Student services provider re-architects, jumps to Microsoft's cloud
- 26 July, 2013 09:50
Student Edge, a Australian student card provider that offers information and access to discounts for secondary and tertiary students, has completed a complete re-architecture of its dated core systems that run its online portal. In the process, the company made the leap from its own hardware to running in Windows Azure.
The company offers financial management, education, career and life advice and services for students as well as access to discounted services and products from partners. Some 700,000 Student Edge cards have been issued by the 10-year-old organisation, according managing director Mike Schwartz.
Schwartz is predicting growth that will push that to over a million "quite soon".
This growth and the increasing complexity of managing large amounts of transactional and behavioural data for Student Edge members were pushing the company's previous systems, which ran on the company's own servers housed in a Perth data centre, to their limit.
"There were clear signs we were on borrowed time," Schwartz said.
"Our architecture was a bunch of servers housed down the road in a perfectly secure data centre where we owned the servers and we bought more when it got too slow. Basically the polar opposite of what we've got now – and we have polar opposite performance and confidence as well."
Both the architecture – a "cobbled together range of disparate technologies", including a number of bespoke systems – and the hosting environment needed an overhaul.
Student Edge's online presence was experiencing spikey traffic depending on the competitions the company was running and what discounts were made available to its members.
"We were starting to see quite rampant variances in engagement and traffic according to the services we would roll out," Schwartz said. "If we'd roll out really attractive new offers or prizes or whatever else it would go from 40 concurrent log-ons to 32,000. We'd watch the dial going, 'Wow that's good – I think.'"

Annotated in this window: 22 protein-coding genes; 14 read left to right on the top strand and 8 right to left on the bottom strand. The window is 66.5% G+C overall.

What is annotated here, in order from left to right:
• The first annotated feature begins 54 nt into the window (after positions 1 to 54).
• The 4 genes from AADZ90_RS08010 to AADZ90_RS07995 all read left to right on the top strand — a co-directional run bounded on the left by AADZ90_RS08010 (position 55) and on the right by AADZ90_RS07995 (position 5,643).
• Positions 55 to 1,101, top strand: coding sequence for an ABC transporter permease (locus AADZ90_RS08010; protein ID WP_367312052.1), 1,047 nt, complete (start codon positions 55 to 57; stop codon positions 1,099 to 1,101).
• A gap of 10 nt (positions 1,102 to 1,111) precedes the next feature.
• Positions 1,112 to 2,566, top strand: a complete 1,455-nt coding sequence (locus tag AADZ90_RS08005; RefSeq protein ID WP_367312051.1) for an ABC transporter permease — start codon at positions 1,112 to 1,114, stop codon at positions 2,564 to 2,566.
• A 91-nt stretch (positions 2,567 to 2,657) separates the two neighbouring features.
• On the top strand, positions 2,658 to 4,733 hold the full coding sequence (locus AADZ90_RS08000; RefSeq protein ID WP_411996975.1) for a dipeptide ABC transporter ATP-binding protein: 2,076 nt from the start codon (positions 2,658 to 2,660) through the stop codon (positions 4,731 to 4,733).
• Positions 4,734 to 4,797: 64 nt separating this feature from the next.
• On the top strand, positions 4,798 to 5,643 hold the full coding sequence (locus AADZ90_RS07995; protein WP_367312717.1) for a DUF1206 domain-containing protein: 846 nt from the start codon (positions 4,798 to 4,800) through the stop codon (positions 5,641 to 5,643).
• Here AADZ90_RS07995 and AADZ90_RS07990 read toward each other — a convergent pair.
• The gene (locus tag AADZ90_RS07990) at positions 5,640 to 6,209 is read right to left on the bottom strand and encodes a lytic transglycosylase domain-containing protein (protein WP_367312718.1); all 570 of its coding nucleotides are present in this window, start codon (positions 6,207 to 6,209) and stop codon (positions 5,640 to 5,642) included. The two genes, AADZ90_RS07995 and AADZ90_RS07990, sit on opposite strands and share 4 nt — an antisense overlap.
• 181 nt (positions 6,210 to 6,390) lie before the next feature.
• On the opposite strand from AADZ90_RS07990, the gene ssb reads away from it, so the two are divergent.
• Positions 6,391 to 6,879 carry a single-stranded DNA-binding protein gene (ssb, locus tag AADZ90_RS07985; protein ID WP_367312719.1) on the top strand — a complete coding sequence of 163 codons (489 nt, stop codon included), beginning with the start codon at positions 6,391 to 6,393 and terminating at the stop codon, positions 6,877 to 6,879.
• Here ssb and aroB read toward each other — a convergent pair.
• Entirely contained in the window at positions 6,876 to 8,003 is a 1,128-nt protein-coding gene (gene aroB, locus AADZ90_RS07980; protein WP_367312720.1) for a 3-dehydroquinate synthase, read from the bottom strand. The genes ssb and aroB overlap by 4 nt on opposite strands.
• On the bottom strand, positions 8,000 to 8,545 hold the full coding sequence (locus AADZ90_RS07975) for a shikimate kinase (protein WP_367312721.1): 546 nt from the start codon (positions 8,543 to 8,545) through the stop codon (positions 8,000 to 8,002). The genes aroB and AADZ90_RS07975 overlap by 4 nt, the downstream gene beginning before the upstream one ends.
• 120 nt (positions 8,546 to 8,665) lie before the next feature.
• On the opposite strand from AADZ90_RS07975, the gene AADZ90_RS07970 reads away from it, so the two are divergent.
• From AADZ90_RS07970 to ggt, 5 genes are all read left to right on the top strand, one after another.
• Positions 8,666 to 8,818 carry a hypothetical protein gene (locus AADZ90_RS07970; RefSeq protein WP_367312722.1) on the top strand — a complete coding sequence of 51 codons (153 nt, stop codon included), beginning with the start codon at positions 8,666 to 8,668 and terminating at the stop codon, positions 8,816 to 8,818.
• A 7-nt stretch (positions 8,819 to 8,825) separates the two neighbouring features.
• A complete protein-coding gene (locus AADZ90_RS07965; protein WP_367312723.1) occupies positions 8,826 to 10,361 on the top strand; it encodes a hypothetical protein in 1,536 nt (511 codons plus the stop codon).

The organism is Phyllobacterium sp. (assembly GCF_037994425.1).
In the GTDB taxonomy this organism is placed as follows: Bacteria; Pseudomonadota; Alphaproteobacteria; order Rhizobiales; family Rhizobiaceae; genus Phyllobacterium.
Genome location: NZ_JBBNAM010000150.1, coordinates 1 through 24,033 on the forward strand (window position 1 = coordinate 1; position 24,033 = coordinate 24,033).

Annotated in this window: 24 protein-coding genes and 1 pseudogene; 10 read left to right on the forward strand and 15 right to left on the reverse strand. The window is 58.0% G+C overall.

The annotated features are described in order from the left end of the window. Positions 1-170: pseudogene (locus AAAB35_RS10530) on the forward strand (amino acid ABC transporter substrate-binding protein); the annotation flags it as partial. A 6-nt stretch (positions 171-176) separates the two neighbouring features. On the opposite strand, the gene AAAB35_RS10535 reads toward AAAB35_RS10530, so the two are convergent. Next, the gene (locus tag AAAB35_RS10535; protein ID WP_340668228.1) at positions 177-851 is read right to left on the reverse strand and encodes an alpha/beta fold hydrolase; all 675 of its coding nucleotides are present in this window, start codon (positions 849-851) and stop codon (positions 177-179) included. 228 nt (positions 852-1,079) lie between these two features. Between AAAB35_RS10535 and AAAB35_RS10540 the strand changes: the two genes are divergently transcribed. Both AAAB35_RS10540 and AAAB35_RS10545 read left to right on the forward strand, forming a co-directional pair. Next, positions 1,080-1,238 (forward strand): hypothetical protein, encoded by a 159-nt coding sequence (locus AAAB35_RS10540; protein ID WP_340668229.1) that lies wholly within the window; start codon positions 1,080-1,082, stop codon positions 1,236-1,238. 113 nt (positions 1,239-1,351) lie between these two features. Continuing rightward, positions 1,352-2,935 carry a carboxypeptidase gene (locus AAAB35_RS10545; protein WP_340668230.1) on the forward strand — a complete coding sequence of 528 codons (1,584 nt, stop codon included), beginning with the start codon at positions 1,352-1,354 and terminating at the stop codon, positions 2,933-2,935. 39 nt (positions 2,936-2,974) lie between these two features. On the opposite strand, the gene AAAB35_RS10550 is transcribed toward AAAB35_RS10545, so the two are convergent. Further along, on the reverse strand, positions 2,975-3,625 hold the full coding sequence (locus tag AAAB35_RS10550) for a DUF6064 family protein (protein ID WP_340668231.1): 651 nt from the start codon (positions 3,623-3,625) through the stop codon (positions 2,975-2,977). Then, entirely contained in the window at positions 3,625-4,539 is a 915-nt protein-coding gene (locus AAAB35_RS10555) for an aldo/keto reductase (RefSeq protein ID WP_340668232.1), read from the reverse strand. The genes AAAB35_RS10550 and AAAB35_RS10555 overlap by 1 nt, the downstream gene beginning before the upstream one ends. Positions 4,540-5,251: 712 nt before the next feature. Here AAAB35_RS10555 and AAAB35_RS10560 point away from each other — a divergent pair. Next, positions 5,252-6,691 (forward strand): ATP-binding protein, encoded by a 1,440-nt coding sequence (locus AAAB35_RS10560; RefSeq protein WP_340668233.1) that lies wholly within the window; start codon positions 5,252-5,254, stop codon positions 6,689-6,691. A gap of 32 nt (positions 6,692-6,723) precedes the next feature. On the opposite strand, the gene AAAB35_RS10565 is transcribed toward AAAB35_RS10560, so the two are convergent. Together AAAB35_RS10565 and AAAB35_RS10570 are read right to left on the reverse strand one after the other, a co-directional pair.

It was a "good problem to have," Schwartz added.
If there were problems, the complexity of the code base mean fixing them was "messy". "So you think well it's time to stop maintaining," he said.
That overhaul began in October last year, and was mostly completed by the end of last month. Schwartz said that 80 per cent of the migration to the new platform and to Windows Azure was completed by the end of April, with the aid of software development shop Readify.
The choice of Microsoft's cloud was a natural one from Schwartz's perspective: "There were only a couple of really robust viable alternatives, and Microsoft SQL was likely to be the database, .NET was going to be the framework. So it fits together."
"It was almost a 'tell me why not' rather than 'tell me why'," the MD said.
Moving to Azure has given Student Edge the ability to scale up to meet traffic peaks. The company has also noticed a drop in latency despite hosting the new system in Microsoft's Singapore Azure region.
The new architecture also means that the business will be able to more effectively take advantage of common services, using much of the same software stack to engage users across multiple channels.
With some assistance from Readify, Student Edge has also begun using Scrum, which is a natural fit with the new setup Schwartz said: "The architecture and the software really fit well with that sort of development methodology, so everyone's just happier. More confident, happier, proud of what they've built, feeling pretty good about themselves. Rolling out things more quickly."
Many development jobs are being completed in close to half the estimated time now, he added.
From the perspective of the business, the transition has been straightforward. When it comes to adjusting from capex to opex, Schwartz said for a business like Student Edge it just meant "there are less lines on the spreadsheet and the numbers are smaller. It's great.
"There's a few lines for Azure and hosting and a few consultants here and there's a couple of credit card lines for a few cheap Atlassian bits that seem to cost peanuts. And that's about it really a lot of the time."